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Lewes, Delaware
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August 29, 1997     Cape Gazette
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August 29, 1997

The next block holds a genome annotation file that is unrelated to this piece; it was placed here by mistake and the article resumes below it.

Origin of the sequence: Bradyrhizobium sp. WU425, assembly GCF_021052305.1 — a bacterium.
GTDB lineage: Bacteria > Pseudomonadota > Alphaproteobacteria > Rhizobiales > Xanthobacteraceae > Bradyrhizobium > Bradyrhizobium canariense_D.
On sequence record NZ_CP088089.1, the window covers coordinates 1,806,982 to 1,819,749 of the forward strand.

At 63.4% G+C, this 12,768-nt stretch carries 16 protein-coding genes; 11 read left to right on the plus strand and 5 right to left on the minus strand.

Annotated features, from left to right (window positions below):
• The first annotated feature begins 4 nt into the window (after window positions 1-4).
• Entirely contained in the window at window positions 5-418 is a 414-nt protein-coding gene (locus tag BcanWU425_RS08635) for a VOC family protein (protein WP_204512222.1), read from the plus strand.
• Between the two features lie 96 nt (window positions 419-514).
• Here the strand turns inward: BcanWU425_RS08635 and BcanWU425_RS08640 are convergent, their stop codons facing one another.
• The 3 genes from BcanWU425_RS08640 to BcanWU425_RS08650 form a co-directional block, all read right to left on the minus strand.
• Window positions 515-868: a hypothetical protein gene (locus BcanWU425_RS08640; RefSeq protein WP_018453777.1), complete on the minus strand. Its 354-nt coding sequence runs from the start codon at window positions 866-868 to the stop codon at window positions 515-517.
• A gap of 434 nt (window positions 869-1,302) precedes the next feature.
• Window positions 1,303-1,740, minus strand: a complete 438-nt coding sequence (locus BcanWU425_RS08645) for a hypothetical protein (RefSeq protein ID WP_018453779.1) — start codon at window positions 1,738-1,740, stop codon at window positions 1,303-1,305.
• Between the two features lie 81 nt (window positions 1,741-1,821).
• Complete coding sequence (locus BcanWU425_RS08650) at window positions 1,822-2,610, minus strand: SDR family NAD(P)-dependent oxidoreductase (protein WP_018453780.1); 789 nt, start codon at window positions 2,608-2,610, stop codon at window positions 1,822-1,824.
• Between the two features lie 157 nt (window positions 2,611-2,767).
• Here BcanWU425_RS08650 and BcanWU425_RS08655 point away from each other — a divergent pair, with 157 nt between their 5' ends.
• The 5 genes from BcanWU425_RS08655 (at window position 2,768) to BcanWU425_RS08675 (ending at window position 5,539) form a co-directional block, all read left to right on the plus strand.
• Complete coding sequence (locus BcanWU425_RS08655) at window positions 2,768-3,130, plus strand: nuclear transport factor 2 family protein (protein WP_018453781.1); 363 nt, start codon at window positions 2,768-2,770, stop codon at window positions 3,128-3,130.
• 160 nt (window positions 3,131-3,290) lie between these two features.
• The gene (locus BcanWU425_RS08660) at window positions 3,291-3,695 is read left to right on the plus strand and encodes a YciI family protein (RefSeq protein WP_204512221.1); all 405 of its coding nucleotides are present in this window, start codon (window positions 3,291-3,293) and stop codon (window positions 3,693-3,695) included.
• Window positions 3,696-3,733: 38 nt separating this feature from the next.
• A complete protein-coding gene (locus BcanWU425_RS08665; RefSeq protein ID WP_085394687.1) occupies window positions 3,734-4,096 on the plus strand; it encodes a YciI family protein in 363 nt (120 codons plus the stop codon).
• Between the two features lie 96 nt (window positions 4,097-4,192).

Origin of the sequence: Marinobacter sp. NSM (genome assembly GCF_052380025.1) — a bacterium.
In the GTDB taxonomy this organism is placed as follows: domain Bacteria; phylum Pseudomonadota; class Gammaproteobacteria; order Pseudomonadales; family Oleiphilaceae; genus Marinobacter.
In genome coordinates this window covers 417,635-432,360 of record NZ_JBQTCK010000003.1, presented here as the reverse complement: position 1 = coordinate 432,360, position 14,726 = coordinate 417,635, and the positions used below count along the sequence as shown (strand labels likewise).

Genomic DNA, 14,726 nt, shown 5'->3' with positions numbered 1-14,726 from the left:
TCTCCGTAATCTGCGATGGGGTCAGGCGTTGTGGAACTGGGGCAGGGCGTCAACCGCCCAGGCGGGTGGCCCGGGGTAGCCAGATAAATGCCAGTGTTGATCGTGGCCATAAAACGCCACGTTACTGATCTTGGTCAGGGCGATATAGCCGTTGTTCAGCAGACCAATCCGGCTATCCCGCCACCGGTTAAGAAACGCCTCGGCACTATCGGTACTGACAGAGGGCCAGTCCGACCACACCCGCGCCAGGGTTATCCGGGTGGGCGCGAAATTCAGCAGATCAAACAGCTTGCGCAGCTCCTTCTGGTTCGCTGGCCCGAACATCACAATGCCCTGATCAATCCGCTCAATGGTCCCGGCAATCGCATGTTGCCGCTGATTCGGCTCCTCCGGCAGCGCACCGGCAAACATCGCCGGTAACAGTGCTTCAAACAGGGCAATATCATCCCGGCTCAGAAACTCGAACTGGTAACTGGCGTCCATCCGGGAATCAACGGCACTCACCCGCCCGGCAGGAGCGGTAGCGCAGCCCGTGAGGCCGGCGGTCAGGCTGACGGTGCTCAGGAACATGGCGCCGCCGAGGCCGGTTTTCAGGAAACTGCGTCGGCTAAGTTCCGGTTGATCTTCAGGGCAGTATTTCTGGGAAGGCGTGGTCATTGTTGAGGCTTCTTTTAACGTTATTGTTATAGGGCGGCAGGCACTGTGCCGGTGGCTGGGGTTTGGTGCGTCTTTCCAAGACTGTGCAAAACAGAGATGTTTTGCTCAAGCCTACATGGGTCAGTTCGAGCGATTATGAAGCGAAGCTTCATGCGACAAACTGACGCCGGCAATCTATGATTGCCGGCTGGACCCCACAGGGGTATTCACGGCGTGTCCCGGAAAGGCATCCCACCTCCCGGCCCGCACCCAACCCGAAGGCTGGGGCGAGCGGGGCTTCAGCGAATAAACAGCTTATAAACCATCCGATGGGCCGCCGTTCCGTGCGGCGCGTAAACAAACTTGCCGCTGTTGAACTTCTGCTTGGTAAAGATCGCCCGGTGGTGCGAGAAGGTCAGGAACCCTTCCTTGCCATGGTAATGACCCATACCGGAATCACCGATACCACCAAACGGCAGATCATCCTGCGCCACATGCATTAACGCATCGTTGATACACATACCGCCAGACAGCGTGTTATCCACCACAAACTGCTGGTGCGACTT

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20 - CAPE GAZETTE,-Friday,'August 29 - September 4, 1997 Dewey Continued from page 18 she said she believes the police are overzealous in Dewey Beach.. "I decided to run because in June I realized that my neighbors and businesses are being subject-. ed to police abuse like none of us have every encountered before." Milton Continued from page 19 townwide gathering for games, food and informational activities, and the Lions Club Fall Fun Fest grew out of the Sizzler. While on duty, Miller made a point of handing out lollipops and engaging youngsters in conversa- tion as he made his" rounds in the police car. Anthony joined the lieutenant in volunteering to coach athletics at the middle school. The lieutenant got permission to build a batting cage at the middle school, and he and his father ac- complished'that after area busi- nesses pitched in with some funds. "A grant allowed three of us to volunteer as Junior Achievement teachers, and we had another grant for Officer Karee VanVorst to keep progress reports on juvenile crime in Milton." Miller said. "The Criminal Justice Council was impressed with the steps we Hill said the town en- forces "un- necessary" or "vague" ordi- nances, and needs to re- view the ex- isting laws before mak- ing new Ones. She said HILL had already taken. The progress reports that VanVorst compiled overwhelmed them with positive numbers. The next thing we knew, they sent representatives who made us aware of funds thit are available through the Juvenile Justice Advisory Group. "It's a big honor to be recog- nized like this. They saw us set- ting up model programs that have the potential to be successful else- where," said Miller. Hubert "Mike" Mock, middle school principal, said that the mentoring work that Miller and other officers are providing for his students has made a visible differ- ence in their behavior in school and in town. "The number of kids involved in vandalism, property destruc- tion; drug activity - those numbers have all gone down," Mock said in a recent town council meeting. "More people need to know what our Milton police are doing in our schools. They are certainly serv- ing as role models, and helping us she'd also like to see the town fos- ter a more positive relationship with its businesses. Hill said another reason she de- cided to run Was that it appeared no other candidates were going to challenge the incumbents. "I just felt it would be a too bad if no one else would come for- ward and run," she said. "I felt there should be an election." a lot, and I think they will help us make some big changes in Mil- ton." With only preliminary steps tak- en along the road to a recreational center, Miller can't comment too much on what might happen when and where, but he knows that he is not alone in having hopes and dreams. In the meantime, football train- ing at the middle school is gearing up, and even though he is a ;volun- teer, Miller is the line coach; he is also responsible for conditioning. There may be more grants and a recreation center in the future, but for now, it's time to help middle school athletes prepare for the season. "I'm going to keep striving for' programs; attitudes can 'change. But .I'm there at the middle school, pretty much every day now," he said. "It's a real commit- ment, I am the line coach. It's not like I say maybe I'!1 show up and help with football when I feel like" it." Dewey mulls street paving efforts. By Jen Ellingsworth Dewey Beach-officials are liter- ally taking it to the streets. At the Friday, Aug: 8 town meeting, commissioners and residents dis- cussed the need to re-pave several of Dewey Beach'S streets. Town manager Bill Rutherford said that while some of Dewey's streets are governed by the town, several are state-maintained thor- oughfares. He said additional money for paving of some of the streets may be obtained at the state level, and that the town is taking an aggressive approach to pursuing the funds. Rutherford said every town in the state gets street grant money based on the mileage of its streets and its popu- lation. "We have to put in our re- quest [for street paving] just as every other mun.icipality which has state-maintained streets," said Rutherford. "I felt that of 20 streets in town, 19 of them needed to be re-paved," he said. "I sent a letter, and the legislature said it needed to be 'fine-tuned.'" Rob Marshall, owner Of At- lantic Oceanside Motels on Cullen and McKinley Streets and presi- dent of the Rehoboth Beach- Dewey Beach Chamber of Com- merce, asked if input from busi- nesses would help in garnering money from the state. Rutherford said the town uses letters it receives as a measuring stick to decide which streets need the most attention, and said he en- .courages businesses to write to the town. He said that while the need to re-pave many of the streets is obvious, the town simply does not have the funds to do so at this time. Building Official Bill Miller said he would check into the street paving process used in Rehoboth Beach, and present a recommen- dation at the next meeting. Commissioner Jim Bracken said he thinks several of the town's streets are in poor condi- tion. Bracken said the street- paving task is not unlike the . beach-cleaning issue the town re- cently tackled (Dewey hired an in- dependent firm earlier this month to clean the beach). "The money [for street paving] is not in our budget right now, but when we look at our budget for '98, we're definitely going to see about pur- suing this effort. We want to take some action to cure the problem." Rehabath Beach. Ddawart at the Sea Horse Restaurant Prezent00 Steel 00(wq'n aliars by Robert Harling An instant Broadway hit and a smash Hollywood movie, Robert Harling's "Steel Magnolias" may be a modern comedy, but it is also a showcase in. which six witty and intelligent women interact with love and understanding through times of intense happiness and sadness in their lives. They evoke laughter and tears but leave you with a warm feel- ing at the end. Aug. 21st thru Sept. 27th Call 1i7-74klil reservations College saving? Selecting investments? Saving for retirement ? Mortgages ancl credit? Cutting taxes? Protecting your family's assets? Wlaatever your age or financial need, Merrill Lynch has more ways to make your financial plan work for you than any other firm. 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